Transfer the boiled pretzels to a baking sheet lined with parchment paper. If needed, you can reshape them at this step.
Brush each pretzel with egg wash, then sprinkle with flaky sea salt.
Bake the pretzels until golden brown. Let cool for a few minutes on the baking sheet, then transfer to a cooling rack to cool fully.
Top Tip: Make sure to mix and knead the dough until smooth. If the dough is not kneaded long enough, your pretzels will be shaggy.
German Beer Soft Pretzels are best fresh, but if you have any leftover, there are a few options. If you're going to eat them quickly (the next day or so), you can keep them in a paper bag at room temperature. If they harden, you can put them in the microwave for 30 seconds to make them soft and warm again.
Alternatively, you can put them in a ziplock bag and freeze them. When you're ready to reheat, place them in the microwave for roughly 1 minute or until they're soft and warm.
I like to use a witbier, but a lager, kölsch, or an amber ale will also work well. As I mentioned, if you like to drink it, it's good to cook with. If you wouldn't want to drink with it, then don't cook with it.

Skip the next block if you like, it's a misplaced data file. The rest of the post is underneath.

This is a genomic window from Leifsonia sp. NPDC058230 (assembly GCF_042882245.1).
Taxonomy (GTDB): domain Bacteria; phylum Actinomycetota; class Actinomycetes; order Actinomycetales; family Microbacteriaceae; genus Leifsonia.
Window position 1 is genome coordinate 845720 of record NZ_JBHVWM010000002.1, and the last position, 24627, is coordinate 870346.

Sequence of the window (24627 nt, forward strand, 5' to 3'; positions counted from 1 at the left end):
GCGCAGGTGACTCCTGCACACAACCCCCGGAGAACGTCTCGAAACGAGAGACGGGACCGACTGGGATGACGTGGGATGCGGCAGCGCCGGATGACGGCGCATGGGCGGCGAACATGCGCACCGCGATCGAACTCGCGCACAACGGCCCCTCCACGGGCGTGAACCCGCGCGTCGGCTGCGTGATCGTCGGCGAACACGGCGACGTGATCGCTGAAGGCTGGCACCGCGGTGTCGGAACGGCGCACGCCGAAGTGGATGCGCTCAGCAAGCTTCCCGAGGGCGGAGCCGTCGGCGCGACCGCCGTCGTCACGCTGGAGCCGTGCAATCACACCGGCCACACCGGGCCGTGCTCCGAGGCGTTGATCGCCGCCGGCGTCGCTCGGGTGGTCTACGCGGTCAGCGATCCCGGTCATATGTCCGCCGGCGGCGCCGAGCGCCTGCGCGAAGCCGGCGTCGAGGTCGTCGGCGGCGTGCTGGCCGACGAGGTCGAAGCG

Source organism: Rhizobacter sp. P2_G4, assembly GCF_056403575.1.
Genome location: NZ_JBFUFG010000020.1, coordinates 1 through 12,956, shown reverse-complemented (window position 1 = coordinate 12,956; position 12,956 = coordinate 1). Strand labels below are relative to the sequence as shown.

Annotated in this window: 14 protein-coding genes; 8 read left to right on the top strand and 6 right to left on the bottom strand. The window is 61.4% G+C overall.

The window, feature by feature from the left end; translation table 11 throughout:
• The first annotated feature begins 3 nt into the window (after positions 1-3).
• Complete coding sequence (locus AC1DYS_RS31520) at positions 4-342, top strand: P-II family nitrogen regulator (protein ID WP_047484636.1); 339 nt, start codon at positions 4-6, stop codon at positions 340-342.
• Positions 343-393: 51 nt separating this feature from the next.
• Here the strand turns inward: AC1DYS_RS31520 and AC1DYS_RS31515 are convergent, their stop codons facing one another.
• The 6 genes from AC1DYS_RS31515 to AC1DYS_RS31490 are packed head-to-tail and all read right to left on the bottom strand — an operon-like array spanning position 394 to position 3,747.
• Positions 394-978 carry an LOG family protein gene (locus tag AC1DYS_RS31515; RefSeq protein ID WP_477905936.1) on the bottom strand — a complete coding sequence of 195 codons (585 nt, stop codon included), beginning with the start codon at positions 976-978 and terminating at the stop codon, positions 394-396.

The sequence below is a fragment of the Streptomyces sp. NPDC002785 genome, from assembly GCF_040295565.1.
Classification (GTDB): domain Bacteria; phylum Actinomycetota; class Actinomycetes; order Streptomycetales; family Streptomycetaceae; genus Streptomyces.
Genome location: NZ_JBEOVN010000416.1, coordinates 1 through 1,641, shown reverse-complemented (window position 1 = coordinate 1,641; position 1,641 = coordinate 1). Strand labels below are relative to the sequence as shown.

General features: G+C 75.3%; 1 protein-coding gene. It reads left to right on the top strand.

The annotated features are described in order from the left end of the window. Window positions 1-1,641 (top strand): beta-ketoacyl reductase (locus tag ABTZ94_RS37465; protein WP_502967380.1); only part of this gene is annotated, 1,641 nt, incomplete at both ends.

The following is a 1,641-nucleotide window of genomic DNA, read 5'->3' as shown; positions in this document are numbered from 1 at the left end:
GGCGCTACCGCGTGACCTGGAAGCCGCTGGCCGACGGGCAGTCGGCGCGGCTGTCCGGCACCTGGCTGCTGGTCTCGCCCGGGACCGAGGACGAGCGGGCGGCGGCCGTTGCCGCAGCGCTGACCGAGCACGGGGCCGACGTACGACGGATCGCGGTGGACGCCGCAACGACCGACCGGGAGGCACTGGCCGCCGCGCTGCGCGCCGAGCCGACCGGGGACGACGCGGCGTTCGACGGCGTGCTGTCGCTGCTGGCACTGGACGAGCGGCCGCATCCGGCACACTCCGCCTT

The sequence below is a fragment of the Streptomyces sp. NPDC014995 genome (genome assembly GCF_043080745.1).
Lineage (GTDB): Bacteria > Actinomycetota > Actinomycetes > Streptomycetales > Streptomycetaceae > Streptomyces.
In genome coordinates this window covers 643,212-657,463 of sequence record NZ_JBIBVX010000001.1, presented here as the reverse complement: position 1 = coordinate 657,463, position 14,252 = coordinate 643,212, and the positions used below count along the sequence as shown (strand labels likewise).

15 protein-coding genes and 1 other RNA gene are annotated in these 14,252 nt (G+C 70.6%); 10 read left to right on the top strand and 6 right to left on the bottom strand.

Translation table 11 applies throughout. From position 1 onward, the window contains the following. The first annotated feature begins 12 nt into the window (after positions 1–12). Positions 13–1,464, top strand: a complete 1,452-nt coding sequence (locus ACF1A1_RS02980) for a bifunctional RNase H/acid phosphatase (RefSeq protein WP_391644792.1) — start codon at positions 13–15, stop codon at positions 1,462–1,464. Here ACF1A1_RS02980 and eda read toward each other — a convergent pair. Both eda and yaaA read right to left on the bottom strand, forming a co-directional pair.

Don't skip this step! This helps to give the pretzels their crispy crust. The longer they boil, the thicker the crust will be.
You can use pretzel salt, too, but if you don't have any coarse or flaky salt options, you're in a bit of a tough spot. Regular kosher salt or table salt is too fine and will melt right into the dough. It won't taste bad, but it won't give you that salty pretzel flavor that everyone knows and loves.
If your dough isn't completely smooth, it just means you didn't knead it long enough. They'll still taste good, but it's just for aesthetics!
If your pretzels are unraveling when you boil them, you didn't press the ends into the bottom of the U enough when shaping them (you can press quite hard!). Don't worry, you can still save them! After they're boiled, you can still shape them back and press them together. Regardless, they'll still taste good even if they're not a perfect shape.